The first thing to happen in a witch hunt was that a person had to be accused of being a witch. For example, a person’s milk goat would stop producing milk, or a woman’s child would die, or one person’s crops would fail. This caused a lot of pain and stress, and so the person affected might accuse his or her neighbor of causing the problem. The accuser might say that they heard the accused mumbling something under her breath when she walked by the goat, and then the next day the goat stopped producing milk. From here the stories grew more outlandish. Midwives were accused of cursing babies at birth, so that the child was born deformed or died soon after birth.

People believed that witches met with devils and demons in the night. The witches flew on broomsticks. They were even accused of sacrificing children to the devil. 

The majority of the accused witches were women, particularly older women. Women, and especially older widow women, were the most vulnerable members of a community. Women at this time were already considered weak, and so people believed they could be easily swayed by the devil. Women also traditionally healed the sick and delivered babies. It was an understandable leap of logic to make; to go from the belief in the healing powers of a woman, who knew all about mysterious herbs and healing potions, to a devil worshiping witch who used those potions to cause death and destruction. 

However, women were not the only ones accused of and executed for witchcraft. Men and children suffered as well, just not as frequently. In once principality in Germany, the leader of the witch hunting organization gained control of the property of witches he accused. This led to much abuse, and thousands of people were killed here, including many wealthy men. All of the property was confiscated and landed in the hands of the witch hunters. Clearly this was a case of pure greed. 

Often when a person was accused of witchcraft she was arrested and tortured. In England they did not torture witches as cruelly as they did in other countries, but it was still a common punishment. What the witch hunters wanted from the witch was not only a confession of guilt but for her to name other witches. The accused witch would usually confess under torture and give names of other witches. The torture was so horrible that the accused witches would say anything to make it stop. 


Testing and Punishment for a Witch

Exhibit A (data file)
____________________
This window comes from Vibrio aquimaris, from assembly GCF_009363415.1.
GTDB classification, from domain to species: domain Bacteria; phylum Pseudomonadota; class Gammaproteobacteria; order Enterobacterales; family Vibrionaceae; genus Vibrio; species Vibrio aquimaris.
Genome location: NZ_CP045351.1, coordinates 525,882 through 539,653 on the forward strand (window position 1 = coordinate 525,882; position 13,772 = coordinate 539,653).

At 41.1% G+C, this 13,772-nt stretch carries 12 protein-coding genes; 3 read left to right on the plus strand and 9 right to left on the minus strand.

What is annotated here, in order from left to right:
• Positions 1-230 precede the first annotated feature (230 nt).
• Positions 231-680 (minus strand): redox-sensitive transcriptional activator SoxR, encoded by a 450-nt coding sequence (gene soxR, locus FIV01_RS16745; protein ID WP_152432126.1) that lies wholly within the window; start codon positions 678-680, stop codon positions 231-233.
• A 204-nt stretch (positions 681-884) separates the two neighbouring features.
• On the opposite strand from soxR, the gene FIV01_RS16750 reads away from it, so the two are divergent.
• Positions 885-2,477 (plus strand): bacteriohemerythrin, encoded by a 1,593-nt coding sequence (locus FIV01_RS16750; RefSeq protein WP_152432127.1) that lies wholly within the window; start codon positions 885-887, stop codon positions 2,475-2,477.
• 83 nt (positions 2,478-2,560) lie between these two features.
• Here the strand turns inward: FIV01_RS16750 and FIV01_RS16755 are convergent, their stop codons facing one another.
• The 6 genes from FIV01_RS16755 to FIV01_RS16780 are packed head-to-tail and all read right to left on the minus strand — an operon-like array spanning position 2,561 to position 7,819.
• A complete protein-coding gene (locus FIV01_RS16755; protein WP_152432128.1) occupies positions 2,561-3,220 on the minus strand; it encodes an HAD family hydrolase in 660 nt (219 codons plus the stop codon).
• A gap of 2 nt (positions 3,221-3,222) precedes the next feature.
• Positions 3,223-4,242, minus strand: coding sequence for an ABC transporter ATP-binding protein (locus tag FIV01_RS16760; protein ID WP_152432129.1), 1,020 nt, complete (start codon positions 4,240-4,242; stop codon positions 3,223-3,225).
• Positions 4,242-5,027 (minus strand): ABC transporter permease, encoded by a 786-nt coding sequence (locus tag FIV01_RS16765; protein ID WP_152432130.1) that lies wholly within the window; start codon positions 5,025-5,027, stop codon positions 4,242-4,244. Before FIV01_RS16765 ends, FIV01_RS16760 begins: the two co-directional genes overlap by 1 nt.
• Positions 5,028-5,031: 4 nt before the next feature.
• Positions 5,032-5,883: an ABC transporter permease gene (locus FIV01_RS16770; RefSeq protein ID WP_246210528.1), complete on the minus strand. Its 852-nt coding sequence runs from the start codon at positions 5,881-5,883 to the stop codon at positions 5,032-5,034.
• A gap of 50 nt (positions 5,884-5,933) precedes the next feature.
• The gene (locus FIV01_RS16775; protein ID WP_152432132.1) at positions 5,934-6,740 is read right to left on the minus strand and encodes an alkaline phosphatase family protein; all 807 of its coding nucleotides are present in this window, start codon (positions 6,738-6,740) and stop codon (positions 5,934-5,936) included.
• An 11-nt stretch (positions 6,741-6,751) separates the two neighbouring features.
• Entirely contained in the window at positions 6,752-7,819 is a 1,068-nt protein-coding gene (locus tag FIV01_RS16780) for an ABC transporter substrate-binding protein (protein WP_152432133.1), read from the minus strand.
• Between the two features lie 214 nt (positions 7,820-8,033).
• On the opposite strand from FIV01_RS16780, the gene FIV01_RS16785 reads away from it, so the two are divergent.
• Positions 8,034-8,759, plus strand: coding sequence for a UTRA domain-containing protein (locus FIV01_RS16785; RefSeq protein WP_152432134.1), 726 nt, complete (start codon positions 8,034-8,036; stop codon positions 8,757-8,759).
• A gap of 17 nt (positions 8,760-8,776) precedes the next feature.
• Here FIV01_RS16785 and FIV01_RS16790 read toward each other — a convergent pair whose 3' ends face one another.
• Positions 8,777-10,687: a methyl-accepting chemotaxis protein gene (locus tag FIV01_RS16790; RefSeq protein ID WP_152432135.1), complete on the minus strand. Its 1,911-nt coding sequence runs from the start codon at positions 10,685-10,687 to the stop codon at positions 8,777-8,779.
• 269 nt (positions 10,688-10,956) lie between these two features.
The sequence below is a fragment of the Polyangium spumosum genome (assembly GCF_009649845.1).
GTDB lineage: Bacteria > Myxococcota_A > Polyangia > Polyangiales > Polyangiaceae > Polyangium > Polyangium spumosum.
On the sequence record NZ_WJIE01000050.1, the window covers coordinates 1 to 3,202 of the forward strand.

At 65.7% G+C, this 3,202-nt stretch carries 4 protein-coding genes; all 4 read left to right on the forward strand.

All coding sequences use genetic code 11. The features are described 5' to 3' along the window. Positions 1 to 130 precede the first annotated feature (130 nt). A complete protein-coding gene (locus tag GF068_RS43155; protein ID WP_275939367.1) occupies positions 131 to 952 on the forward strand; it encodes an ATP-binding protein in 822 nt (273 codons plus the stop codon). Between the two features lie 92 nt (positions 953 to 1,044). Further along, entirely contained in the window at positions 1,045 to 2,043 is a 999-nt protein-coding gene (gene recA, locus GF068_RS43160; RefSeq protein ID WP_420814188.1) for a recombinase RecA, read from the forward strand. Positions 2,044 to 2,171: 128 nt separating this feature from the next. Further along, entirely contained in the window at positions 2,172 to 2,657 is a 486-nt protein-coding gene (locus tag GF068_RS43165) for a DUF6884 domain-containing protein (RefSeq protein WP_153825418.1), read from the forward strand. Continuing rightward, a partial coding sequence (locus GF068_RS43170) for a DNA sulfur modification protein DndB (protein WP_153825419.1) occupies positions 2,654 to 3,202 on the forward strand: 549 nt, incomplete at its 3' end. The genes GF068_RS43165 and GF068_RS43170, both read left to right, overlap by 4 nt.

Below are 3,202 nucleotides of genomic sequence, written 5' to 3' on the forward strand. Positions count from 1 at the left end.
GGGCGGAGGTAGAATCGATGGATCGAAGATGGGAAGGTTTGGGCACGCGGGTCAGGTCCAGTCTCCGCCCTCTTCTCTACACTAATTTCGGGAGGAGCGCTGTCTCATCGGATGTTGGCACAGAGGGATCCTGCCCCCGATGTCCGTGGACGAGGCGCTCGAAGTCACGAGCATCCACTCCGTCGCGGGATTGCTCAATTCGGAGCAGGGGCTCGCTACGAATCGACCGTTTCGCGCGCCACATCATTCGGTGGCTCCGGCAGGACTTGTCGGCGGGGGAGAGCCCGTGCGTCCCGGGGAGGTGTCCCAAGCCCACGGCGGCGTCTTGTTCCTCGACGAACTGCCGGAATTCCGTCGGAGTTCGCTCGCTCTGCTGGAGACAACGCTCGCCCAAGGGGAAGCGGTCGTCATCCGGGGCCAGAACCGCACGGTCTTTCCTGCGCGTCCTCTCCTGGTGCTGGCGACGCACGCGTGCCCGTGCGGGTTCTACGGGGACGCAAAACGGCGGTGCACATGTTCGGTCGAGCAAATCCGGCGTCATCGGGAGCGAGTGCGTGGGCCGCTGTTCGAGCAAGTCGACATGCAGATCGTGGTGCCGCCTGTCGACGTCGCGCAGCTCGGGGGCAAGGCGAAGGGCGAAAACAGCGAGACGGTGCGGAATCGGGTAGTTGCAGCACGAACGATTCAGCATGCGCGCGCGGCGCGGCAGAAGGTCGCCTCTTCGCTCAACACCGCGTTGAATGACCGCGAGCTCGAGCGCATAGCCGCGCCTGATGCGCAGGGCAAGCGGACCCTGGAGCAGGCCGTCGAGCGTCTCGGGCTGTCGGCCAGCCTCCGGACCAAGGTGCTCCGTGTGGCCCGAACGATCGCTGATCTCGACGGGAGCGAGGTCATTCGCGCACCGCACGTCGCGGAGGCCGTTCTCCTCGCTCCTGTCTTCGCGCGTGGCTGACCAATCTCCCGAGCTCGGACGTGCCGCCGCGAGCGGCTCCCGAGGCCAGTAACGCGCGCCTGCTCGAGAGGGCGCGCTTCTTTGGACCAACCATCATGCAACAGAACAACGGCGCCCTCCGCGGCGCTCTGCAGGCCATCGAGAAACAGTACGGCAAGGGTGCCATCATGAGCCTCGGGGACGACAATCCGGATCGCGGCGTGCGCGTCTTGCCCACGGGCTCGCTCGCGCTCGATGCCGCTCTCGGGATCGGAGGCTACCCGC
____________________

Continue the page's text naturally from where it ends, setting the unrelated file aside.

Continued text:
There were also tests to see if a person was a witch. The accused witch would be stripped and looked over for moles or other marks. These marks were considered marks of the devil, usually the place where the devil “kissed” the witch, and the accused witch would not feel pain on this marked area. The witch hunters would also “swim” accused witches. The witch was tied up and thrown into a pool of water. If she floated she was convicted as a witch. The theory behind this is that the water “rejected” the witch. The downside of this test is that many people of that time did not know how to swim and would drown, especially considering their hands were tied up. So, even if an accused witch passed the test and sank in the water, she’d die anyway by drowning. 

The ultimate punishment for being convicted of witchcraft—death. Witches were usually burned, because people believed that their evil blood had to be eliminated completely and burning destroyed everything of the witch, including her blood. 

The witch hunts and crazes stopped during the late 17th century. This was a time of great scientific advances. The very idea of witchcraft and magic was being destroyed. Many influential and powerful men discussed ideas of personal freedom and progress. People were no longer tried without representation or convicted without evidence. They also no longer believed in “magical” causes for death and destruction, but realized that death and destruction of property happened naturally.  

No one knows why the witch craze started when it did, since the belief in magic and the supernatural had always been around. It is just one of those anomalies of history that events and people came together to make something happen. Unfortunately, this was an event and time that caused pain to thousands of people.